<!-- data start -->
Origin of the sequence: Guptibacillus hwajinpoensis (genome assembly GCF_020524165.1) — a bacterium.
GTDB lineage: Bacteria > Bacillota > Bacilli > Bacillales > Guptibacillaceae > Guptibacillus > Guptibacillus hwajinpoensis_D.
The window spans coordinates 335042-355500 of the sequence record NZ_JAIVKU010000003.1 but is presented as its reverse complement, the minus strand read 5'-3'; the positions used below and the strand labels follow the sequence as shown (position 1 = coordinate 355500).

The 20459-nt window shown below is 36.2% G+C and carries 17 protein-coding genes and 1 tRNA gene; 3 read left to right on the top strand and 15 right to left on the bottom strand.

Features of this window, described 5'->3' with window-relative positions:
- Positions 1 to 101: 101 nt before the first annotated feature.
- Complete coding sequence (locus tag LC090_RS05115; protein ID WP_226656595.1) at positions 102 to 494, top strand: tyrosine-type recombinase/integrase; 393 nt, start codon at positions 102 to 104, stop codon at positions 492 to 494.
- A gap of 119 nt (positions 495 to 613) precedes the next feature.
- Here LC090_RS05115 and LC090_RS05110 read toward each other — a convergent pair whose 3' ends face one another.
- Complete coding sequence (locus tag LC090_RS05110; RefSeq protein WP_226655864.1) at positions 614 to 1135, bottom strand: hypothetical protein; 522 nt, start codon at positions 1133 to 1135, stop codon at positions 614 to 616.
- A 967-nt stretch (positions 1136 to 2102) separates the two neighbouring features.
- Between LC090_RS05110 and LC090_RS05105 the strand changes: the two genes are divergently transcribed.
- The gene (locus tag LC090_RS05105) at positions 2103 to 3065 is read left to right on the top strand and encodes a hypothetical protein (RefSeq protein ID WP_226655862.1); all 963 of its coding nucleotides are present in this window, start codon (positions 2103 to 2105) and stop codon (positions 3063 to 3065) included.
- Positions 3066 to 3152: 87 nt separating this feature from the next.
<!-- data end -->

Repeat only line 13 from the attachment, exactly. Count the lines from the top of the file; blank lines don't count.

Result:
- The gene (locus tag LC090_RS05105) at positions 2103 to 3065 is read left to right on the top strand and encodes a hypothetical protein (RefSeq protein ID WP_226655862.1); all 963 of its coding nucleotides are present in this window, start codon (positions 2103 to 2105) and stop codon (positions 3063 to 3065) included.